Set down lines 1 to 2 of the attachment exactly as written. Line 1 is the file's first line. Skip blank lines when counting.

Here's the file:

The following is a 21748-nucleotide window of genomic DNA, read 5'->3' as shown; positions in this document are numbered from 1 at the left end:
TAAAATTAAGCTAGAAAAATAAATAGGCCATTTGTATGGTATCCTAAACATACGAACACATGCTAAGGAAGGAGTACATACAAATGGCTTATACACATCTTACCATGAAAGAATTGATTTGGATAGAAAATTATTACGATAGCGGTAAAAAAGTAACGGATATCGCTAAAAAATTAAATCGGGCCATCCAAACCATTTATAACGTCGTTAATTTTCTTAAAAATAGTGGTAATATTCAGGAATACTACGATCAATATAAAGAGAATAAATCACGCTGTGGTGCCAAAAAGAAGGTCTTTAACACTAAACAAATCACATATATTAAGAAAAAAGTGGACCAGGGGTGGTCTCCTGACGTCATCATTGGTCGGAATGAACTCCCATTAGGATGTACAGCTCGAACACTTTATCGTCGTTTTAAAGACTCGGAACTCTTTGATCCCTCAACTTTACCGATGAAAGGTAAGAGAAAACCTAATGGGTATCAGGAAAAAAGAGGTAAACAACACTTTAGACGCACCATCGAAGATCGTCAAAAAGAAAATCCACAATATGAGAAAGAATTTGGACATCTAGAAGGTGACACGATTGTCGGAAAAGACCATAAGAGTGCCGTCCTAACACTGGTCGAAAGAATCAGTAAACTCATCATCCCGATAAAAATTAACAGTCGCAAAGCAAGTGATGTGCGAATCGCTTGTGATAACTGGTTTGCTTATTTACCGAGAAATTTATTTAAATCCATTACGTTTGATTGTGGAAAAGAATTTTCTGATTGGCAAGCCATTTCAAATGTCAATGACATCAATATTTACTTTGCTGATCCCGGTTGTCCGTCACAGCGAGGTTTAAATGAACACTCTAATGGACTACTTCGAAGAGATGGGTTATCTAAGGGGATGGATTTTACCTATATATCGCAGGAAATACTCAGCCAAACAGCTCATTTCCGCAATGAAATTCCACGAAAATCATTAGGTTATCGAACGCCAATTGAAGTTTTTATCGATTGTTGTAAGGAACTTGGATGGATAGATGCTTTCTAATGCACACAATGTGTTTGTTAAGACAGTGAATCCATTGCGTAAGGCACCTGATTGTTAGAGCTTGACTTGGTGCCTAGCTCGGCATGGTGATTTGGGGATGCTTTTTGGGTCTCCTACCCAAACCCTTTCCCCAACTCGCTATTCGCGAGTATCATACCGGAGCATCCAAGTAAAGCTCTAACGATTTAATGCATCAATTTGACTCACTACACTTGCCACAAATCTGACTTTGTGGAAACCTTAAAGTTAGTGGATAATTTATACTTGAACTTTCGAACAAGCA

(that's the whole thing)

The following is a 21748-nucleotide window of genomic DNA, read 5'->3' as shown; positions in this document are numbered from 1 at the left end:
TAAAATTAAGCTAGAAAAATAAATAGGCCATTTGTATGGTATCCTAAACATACGAACACATGCTAAGGAAGGAGTACATACAAATGGCTTATACACATCTTACCATGAAAGAATTGATTTGGATAGAAAATTATTACGATAGCGGTAAAAAAGTAACGGATATCGCTAAAAAATTAAATCGGGCCATCCAAACCATTTATAACGTCGTTAATTTTCTTAAAAATAGTGGTAATATTCAGGAATACTACGATCAATATAAAGAGAATAAATCACGCTGTGGTGCCAAAAAGAAGGTCTTTAACACTAAACAAATCACATATATTAAGAAAAAAGTGGACCAGGGGTGGTCTCCTGACGTCATCATTGGTCGGAATGAACTCCCATTAGGATGTACAGCTCGAACACTTTATCGTCGTTTTAAAGACTCGGAACTCTTTGATCCCTCAACTTTACCGATGAAAGGTAAGAGAAAACCTAATGGGTATCAGGAAAAAAGAGGTAAACAACACTTTAGACGCACCATCGAAGATCGTCAAAAAGAAAATCCACAATATGAGAAAGAATTTGGACATCTAGAAGGTGACACGATTGTCGGAAAAGACCATAAGAGTGCCGTCCTAACACTGGTCGAAAGAATCAGTAAACTCATCATCCCGATAAAAATTAACAGTCGCAAAGCAAGTGATGTGCGAATCGCTTGTGATAACTGGTTTGCTTATTTACCGAGAAATTTATTTAAATCCATTACGTTTGATTGTGGAAAAGAATTTTCTGATTGGCAAGCCATTTCAAATGTCAATGACATCAATATTTACTTTGCTGATCCCGGTTGTCCGTCACAGCGAGGTTTAAATGAACACTCTAATGGACTACTTCGAAGAGATGGGTTATCTAAGGGGATGGATTTTACCTATATATCGCAGGAAATACTCAGCCAAACAGCTCATTTCCGCAATGAAATTCCACGAAAATCATTAGGTTATCGAACGCCAATTGAAGTTTTTATCGATTGTTGTAAGGAACTTGGATGGATAGATGCTTTCTAATGCACACAATGTGTTTGTTAAGACAGTGAATCCATTGCGTAAGGCACCTGATTGTTAGAGCTTGACTTGGTGCCTAGCTCGGCATGGTGATTTGGGGATGCTTTTTGGGTCTCCTACCCAAACCCTTTCCCCAACTCGCTATTCGCGAGTATCATACCGGAGCATCCAAGTAAAGCTCTAACGATTTAATGCATCAATTTGACTCACTACACTTGCCACAAATCTGACTTTGTGGAAACCTTAAAGTTAGTGGATAATTTATACTTGAACTTTCGAACAAGCA